Key to this retreat was brainstorming and deliberation around Agenda 2063: A shared Strategic Framework for Inclusive Growth and Sustainable Development, a document developed by the AU Commission, the United Nations Economic Commission for Africa and the African Development Bank. The urgency behind the deliberations on Agenda 2063 was with a view to its refinement before discussion at the 22nd session of the AU Assembly and final adoption at the 23rd ordinary session of the Assembly in June/July 2014.
From its conception, to the upcoming adoption of Agenda 2063 at the Assembly in June/July 2014, it will have taken the AU, its partners and citizens (through a web-based consultation process) a mere 13 months before Agenda 2063 becomes an anchor for the work of the AU.
Refinement of Agenda 2063 is crucial to projecting a different African future. However, the congested agenda before the Assembly of Heads of State begs the question as to whether the AU is not stretching itself far too widely, instead of focusing in depth on the issues presented before the Summit. More importantly, what sound inputs can emerge when leaders rush through strategic documents on the work of the AU alongside other pressing issues? How effective has the debate been in member states around Agenda 2063? At a minimum, did national parliaments debate the content of what ought to form the body of such a document?
While Agenda 2063 takes a long-term perspective of where Africa should be by the time the continent celebrates its diamond jubilee, it was a subject of debate alongside a whole list of equally urgent agenda items. The 22nd session of the Assembly, which took place in January this year, marked the 10th anniversary of the adoption of the Comprehensive Africa Agriculture Development Programme, which in principle was the mainstay of the Summit. It is for this reason the Summit took place under the theme of ‘Agriculture and Food Security’. In addition to this crucial theme, which speaks to one of Africa’s most urgent challenges, food insecurity, a host of other pressing items also served before the Assembly.
First, the AU adopted the reports of high-level committees on the Assessment of the African Standby Force and the Operationalisation of the African Capacity for Immediate Response to Crises. Second, the Assembly adopted reports of high-level committees on United Nations Reforms and the post-2015 Development Agenda, including an African common position in that regard. Third, reports on the Bali round of trade negotiations and the Warsaw COP19 were presented to the Summit. Fourth, the Summit also dealt with the recommendation to expand the powers of the African Court for People’s and Human Rights. Moreover, the African Union Peace and Security Council also saw the election of new members, including Namibia and South Africa from Southern Africa. Ordinarily, these issues would deserve deeper scrutiny in their own right at the Summit.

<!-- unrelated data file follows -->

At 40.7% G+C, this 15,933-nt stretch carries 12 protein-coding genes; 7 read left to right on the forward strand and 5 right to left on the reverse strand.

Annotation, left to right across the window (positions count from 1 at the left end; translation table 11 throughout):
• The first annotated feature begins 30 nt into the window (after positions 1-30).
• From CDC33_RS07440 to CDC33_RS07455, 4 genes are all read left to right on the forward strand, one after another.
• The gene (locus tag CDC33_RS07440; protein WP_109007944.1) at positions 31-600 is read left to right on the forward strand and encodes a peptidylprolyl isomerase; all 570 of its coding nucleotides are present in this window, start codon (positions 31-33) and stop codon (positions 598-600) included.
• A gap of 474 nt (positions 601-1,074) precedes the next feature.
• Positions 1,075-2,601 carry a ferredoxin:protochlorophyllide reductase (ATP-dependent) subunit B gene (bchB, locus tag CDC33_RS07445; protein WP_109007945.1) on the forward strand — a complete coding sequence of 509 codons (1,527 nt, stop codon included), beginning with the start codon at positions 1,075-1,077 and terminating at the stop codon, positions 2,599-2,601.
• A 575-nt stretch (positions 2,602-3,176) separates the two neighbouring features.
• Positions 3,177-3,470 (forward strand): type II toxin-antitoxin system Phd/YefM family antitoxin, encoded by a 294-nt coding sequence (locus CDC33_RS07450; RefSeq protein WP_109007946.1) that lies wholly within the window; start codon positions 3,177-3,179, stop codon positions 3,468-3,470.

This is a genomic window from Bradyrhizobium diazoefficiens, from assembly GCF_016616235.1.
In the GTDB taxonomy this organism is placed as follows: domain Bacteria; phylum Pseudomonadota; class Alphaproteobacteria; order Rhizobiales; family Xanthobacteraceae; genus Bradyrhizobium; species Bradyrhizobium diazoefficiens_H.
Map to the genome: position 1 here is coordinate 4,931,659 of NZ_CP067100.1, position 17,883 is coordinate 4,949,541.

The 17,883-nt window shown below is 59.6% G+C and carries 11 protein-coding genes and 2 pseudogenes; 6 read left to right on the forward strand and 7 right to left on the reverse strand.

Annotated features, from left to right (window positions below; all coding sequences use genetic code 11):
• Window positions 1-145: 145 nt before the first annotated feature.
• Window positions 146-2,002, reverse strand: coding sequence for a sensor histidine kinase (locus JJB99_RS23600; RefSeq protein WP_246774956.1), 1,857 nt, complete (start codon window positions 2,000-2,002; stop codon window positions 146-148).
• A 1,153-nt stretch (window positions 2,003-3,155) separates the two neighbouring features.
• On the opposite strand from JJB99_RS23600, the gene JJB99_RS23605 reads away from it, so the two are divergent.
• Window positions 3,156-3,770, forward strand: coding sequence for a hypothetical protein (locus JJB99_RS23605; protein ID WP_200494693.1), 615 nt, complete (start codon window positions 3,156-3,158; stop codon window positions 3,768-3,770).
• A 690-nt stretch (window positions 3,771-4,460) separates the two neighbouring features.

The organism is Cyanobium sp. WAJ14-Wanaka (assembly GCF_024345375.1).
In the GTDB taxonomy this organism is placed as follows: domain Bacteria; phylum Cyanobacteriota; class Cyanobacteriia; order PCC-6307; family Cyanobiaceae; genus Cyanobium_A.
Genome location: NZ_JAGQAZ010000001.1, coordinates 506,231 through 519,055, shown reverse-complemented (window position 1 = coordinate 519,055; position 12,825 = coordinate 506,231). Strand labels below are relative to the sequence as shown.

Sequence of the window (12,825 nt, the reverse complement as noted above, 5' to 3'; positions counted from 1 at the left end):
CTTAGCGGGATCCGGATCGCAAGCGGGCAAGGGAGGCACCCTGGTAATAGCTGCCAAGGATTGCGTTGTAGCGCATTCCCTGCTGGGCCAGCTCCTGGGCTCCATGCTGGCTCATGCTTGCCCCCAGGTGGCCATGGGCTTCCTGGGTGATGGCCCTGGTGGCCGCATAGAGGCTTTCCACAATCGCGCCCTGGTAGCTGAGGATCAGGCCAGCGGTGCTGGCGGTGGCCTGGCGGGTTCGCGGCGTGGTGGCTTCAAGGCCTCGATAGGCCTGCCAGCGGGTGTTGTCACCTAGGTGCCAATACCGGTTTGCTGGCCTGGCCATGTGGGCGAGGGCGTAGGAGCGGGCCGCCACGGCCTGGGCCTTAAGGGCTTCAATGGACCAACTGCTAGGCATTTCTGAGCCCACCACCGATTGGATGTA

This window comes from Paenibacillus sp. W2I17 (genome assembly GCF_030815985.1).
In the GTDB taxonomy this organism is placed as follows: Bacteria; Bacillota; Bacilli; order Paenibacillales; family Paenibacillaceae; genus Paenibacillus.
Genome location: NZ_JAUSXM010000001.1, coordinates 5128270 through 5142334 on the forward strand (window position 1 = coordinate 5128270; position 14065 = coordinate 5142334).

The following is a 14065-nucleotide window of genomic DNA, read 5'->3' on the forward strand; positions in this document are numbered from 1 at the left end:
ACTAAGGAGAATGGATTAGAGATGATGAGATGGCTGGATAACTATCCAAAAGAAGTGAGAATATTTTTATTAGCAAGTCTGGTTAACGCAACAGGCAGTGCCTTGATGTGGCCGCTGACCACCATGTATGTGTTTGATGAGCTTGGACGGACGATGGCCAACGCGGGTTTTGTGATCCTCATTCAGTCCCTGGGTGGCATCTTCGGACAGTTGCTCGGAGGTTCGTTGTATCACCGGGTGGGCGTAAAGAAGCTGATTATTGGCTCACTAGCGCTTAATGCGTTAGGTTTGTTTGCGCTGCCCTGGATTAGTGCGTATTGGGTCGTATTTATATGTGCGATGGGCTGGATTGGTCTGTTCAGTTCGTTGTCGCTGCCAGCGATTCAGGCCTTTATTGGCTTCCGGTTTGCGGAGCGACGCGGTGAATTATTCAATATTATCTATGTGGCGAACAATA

But if the Summit was supposed to deliberate in depth on issues of agriculture and food security, this conversation did not really take place. It was instead hijacked by security challenges in the Central African Republic and South Sudan. Certainly, it is not odd for the Summit to be preoocupied with pressing peace and security challenges on the continent. These are crucial items for debate as their impact on the livelihoods of Africans across conflict-ridden regions is immediate and the long-term consequences of such conflicts on development are real. However, with the agenda of the AU becoming more congested during peak hours when leaders converge for the January and June/July summits every year, the Commission should start to think about innovative ways of streamlining the agenda in order to allow for better and targeted inputs from visiting delegations.
Increasingly, the work of the AU is becoming of relevance to the national policy contexts of member states. Therefore, and in light of the widening of the agenda, the increasing the frequency with which the Assembly should meet is potentially worth considering in order to ease the burden on the two Summits that take place each year. Member states, in addition to strengthening their own delegations to the African Union, should also strengthen the capabilities and decision-making processes of the Commission.
Moreover, in order to give practical expression to Regional Economic Communities (RECs) as building blocks in continental integration, the neglected liaison offices of RECs in Addis Ababa should be upgraded, provided with proper human and physical infrastructure, and formally integrated into the work of the Permanent Representatives’ Committee.
The AU is becoming a more complex operation with impact on regional and national contexts. Going forward, its processes should be better prepared and geared toward greater efficiency, with a possible increase in summits for improved accountability, including better agenda coordination and management.
It is not too late for national parliaments to engage with the AU Vision 2063 and to make their voices heard on the implications for citizens on the African continent.